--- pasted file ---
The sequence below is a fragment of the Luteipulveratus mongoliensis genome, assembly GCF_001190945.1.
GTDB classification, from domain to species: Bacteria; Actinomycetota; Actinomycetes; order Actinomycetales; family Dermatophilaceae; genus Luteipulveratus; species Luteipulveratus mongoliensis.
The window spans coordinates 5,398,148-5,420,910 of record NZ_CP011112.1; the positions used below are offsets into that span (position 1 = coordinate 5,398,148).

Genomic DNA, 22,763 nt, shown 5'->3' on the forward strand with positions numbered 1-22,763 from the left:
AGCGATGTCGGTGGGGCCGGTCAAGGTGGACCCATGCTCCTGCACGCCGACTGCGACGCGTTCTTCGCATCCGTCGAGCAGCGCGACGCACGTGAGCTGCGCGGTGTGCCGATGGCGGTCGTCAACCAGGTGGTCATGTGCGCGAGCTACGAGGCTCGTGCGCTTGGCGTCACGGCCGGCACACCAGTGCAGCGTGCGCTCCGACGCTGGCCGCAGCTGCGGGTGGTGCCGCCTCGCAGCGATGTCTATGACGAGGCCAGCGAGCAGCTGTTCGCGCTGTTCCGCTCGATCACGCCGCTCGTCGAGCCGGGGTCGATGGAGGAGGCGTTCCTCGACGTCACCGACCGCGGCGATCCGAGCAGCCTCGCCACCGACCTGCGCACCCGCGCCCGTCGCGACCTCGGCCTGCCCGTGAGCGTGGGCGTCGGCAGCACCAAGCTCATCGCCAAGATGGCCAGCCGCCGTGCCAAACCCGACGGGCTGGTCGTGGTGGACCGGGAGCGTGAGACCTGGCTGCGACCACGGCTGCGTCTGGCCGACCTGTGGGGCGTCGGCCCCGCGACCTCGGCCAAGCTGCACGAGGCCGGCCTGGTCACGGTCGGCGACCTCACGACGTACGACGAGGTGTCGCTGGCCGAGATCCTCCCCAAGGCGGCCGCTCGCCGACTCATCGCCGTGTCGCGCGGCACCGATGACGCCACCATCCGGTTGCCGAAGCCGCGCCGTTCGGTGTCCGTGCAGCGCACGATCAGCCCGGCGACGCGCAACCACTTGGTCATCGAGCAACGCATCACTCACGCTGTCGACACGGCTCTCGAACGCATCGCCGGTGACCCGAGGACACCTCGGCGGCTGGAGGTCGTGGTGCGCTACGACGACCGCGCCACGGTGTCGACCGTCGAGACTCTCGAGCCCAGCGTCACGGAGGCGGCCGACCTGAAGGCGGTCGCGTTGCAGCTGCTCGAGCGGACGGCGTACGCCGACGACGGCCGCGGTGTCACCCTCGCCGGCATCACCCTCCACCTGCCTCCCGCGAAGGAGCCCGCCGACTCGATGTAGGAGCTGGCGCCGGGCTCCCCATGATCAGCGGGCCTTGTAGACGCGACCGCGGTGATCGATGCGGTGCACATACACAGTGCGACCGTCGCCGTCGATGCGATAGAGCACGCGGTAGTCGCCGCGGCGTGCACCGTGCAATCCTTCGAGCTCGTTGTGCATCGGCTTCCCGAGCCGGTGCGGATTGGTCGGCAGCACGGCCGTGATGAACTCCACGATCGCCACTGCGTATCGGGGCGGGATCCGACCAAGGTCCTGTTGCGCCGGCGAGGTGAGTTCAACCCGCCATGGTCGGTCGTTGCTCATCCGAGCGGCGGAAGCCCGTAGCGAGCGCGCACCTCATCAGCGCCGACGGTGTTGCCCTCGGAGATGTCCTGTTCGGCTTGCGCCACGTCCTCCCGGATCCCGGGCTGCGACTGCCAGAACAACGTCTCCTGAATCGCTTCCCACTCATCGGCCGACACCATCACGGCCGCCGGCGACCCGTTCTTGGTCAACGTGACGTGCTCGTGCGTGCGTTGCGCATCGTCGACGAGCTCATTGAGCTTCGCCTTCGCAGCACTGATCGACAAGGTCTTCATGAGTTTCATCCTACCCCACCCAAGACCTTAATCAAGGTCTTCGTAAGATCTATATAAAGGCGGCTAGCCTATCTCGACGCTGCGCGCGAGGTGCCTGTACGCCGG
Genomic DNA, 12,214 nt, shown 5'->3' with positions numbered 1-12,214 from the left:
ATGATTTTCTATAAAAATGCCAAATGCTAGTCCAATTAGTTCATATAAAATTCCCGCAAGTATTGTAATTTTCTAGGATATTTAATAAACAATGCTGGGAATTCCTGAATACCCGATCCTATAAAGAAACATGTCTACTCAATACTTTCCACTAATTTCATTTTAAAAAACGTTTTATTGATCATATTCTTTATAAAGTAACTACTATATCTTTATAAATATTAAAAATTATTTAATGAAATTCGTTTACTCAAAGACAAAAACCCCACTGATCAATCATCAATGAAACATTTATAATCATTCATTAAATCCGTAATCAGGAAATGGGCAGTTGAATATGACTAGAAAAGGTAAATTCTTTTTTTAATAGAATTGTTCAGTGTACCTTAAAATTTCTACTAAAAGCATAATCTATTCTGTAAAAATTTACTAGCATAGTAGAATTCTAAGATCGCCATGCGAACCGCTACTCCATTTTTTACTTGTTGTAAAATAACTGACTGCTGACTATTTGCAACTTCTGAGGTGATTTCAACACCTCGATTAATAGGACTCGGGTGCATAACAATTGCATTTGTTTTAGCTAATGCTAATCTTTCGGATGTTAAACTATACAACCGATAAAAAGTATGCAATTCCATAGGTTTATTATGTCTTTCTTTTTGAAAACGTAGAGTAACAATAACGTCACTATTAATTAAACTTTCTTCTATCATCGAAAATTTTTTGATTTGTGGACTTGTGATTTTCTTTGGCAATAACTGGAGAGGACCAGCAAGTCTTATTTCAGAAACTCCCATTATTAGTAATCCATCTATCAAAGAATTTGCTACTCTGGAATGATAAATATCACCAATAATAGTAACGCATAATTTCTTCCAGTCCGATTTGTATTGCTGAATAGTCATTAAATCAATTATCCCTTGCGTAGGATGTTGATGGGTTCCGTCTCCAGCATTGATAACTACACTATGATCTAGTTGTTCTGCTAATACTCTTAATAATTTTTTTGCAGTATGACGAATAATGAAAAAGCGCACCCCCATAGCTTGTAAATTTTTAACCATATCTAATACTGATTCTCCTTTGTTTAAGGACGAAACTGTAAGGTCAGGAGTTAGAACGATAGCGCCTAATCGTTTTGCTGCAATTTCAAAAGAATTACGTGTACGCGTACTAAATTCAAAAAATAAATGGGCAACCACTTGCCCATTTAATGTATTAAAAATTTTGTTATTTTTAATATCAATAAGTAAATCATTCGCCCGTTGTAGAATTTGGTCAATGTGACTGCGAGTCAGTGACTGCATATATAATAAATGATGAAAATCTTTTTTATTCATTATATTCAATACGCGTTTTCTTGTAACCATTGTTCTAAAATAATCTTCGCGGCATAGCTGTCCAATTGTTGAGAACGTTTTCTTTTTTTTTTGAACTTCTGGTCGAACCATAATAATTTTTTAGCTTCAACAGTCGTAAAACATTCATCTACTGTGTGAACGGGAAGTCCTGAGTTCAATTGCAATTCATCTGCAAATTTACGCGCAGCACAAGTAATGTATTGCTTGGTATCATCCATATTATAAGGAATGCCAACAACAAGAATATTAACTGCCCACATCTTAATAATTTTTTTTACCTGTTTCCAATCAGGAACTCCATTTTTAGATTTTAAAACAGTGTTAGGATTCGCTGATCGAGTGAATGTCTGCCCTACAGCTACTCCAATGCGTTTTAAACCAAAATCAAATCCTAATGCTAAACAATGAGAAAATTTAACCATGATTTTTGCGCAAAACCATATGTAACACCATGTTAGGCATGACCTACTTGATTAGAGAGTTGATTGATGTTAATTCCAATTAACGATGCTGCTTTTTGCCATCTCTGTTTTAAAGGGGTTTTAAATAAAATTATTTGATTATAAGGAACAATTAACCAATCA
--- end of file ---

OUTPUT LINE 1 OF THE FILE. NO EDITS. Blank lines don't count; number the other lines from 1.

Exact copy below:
The sequence below is a fragment of the Luteipulveratus mongoliensis genome, assembly GCF_001190945.1.